The end result was that those of us who didn’t conform to gender stereotypes—whether due to sexual orientations, or gender dysphoria, or simple statistical variance—all found ourselves crashing and burning between various metaphorical Scylla and Charybdis with neither map nor compass nor guide to see us through.

Which means that many over us spent years waffling between extremes around our own identity. Which brings me to another headline: Queer Rock ‘n’ Roll Legend Little Richard Is Dead at 87. Some versions of the blog post that eventually became this one started after I saw the first story a few daya ago about the death of Rock star Little Richard.

Little Richard was an extremely flamboyant rockstar whose stage persona inspired a large number of performers ranging from James Brown to Prince. At different times in he career he flirted with being out; other times he blatantly admitted to his queerness—for example when he said that “if Elvis is the King of Rock ‘n’ Roll than I am the Queen” as well so the several times he described himself as “omnisexual.” Unfortunately, at many more parts of his career he denounced gay/lesbian people, and transgender people, and referred to parts of his own life as a struggle against sexual sin.

I went through several drafts this weekend of a post about him… and then I found the blog post that covered most of my points more succinctly than I had been able to:

Although rock ’n’ roll was an unabashedly macho music in its early days, Little Richard, who had performed in drag as a teenager, presented a very different picture onstage: gaudily dressed, his hair piled six inches high, his face aglow with cinematic makeup. He was fond of saying in later years that if Elvis was the king of rock ’n’ roll, he was the queen.

…Little Richard will always represent a sad existence to this once-closeted gay boy of the 1970s and ’80s. If it had just been my own self-loathing that made me feel embarrassed for him then I would only fault myself. But his clear struggle between his faith and his sexuality — at one point he became a preacher and more recently he denounced gay and transgender people as “unnatural” — represented everything that is wrong with organized religion, and I found his willingness to go along with it humiliating for everyone concerned. Still, you have to believe that the joy his music brought so many people is something that will be remembered far longer than the harm he caused so many LGBTQ people — himself included — during his 87 years on planet Earth.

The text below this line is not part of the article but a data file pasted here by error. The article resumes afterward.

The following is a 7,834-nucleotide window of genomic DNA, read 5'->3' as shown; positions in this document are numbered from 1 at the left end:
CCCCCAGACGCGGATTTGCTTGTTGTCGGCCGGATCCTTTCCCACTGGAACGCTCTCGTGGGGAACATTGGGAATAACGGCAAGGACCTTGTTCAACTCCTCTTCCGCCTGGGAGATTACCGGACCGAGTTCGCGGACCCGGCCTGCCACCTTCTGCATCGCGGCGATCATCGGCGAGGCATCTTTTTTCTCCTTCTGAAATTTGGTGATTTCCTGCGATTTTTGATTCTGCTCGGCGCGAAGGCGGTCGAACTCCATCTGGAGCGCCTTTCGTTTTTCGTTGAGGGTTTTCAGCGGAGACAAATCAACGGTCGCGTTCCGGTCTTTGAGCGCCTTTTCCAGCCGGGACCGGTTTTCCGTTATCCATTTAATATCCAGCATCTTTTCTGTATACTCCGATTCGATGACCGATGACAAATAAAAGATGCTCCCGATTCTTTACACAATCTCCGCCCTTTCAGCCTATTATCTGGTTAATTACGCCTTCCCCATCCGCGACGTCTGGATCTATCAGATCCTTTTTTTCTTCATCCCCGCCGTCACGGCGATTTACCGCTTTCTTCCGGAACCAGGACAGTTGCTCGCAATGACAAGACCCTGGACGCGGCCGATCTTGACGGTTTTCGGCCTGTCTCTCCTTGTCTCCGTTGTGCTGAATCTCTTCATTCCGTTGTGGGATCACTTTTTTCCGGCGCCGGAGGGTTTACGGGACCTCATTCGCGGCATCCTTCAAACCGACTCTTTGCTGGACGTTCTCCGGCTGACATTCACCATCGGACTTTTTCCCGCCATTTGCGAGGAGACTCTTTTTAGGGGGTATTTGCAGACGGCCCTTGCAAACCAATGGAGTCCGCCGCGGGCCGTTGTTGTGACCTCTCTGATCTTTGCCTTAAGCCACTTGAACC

When Little Richard appeared on various musical variety shows during the 60s and 70s, he represented a painful contrast. Part of me loved his stage persona and performance, but another part of me was deeply ashamed, because while I was still struggling with my own sexuality, he was clearly far outside of the acceptable boundaries of gender expression. Yet I still identified with part of what he was doing.

It wasn’t until many decades later that I learned that the original version of his first top forty hit, Tutti frutti referred to the kind of black gay man who wanted to be sexually dominated by other types of men. When he decided to record the song, he cleaned up the lyrics, but there were whiffs of the meaning that carried through, nonetheless.